Ever have one of those bugs that customers complain about, but you just cannot reproduce it? Here is a good one…
Customers were complaining about being logged out when clicking a download link.
This particular setup is a Cisco CSS 11501 series load balancer with 2 Dell Poweredge web servers sitting behind it. Each webserver is running apache, as well as an application server (python) which handles authentication and processing for THAT server.
For weeks, I could not reproduce this bug. So tonight when I finally got bit by it (at home), I was clueless for a while. The code is so simple. A simple key lookup in a simple dictionary, yet it just was not making sense.
Here is the story:
A while ago, we were having problems with Internet Explorer downloading content over SSL. This turns out to be a common problem with IE, so to fix it, I caused the downloads to not use SSL, which is more efficient anyway.
We use a cisco hardware load balancer which balances incoming requests to different backend servers. It has a feature called STICKY SOURCE IP, which means that any connections routed from the same IP to the same site will be delivered to the same backend server. This is nice, because you are always visiting the same server.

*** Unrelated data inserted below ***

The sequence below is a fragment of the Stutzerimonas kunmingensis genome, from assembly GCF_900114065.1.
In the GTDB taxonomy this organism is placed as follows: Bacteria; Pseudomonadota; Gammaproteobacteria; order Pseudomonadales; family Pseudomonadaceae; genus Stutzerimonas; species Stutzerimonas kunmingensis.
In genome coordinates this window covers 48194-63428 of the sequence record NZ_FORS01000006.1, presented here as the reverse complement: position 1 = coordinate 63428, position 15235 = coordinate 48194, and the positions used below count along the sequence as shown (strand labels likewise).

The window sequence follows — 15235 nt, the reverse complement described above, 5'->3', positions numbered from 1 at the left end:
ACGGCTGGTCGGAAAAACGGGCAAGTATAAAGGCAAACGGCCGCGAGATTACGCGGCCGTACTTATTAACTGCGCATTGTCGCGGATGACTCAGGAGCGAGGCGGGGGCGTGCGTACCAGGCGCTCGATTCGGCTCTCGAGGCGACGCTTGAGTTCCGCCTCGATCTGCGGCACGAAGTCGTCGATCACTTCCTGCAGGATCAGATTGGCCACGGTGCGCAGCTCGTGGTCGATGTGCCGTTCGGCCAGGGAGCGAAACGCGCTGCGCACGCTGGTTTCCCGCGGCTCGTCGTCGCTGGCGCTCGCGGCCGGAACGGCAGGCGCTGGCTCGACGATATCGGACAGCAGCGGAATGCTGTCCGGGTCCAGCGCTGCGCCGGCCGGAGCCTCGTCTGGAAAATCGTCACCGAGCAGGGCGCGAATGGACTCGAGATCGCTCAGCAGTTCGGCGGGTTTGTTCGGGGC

So as it turns out, by turning the download SSL off, the load balancer was using another “site” definition to handle the DOWNLOAD request. STICKY SOURCE IP was out the window, and the request was being passed back to a “random” webserver.
About 50% of the time, users (like me tonight) were tossed to the other server, which knew nothing about the user login. That is why it was complaining about the “WB4_App::$DSEG and/or WB4_App::$AuthToken must be set in order to contact the applications server.” error message, which is not one that should normally be shown.
To make matters worse, our IP address at work was apparently always using the same server, so I could not reproduce the problem. I’m lucky that it happened to me at home, or I would still be banging my head against the desk…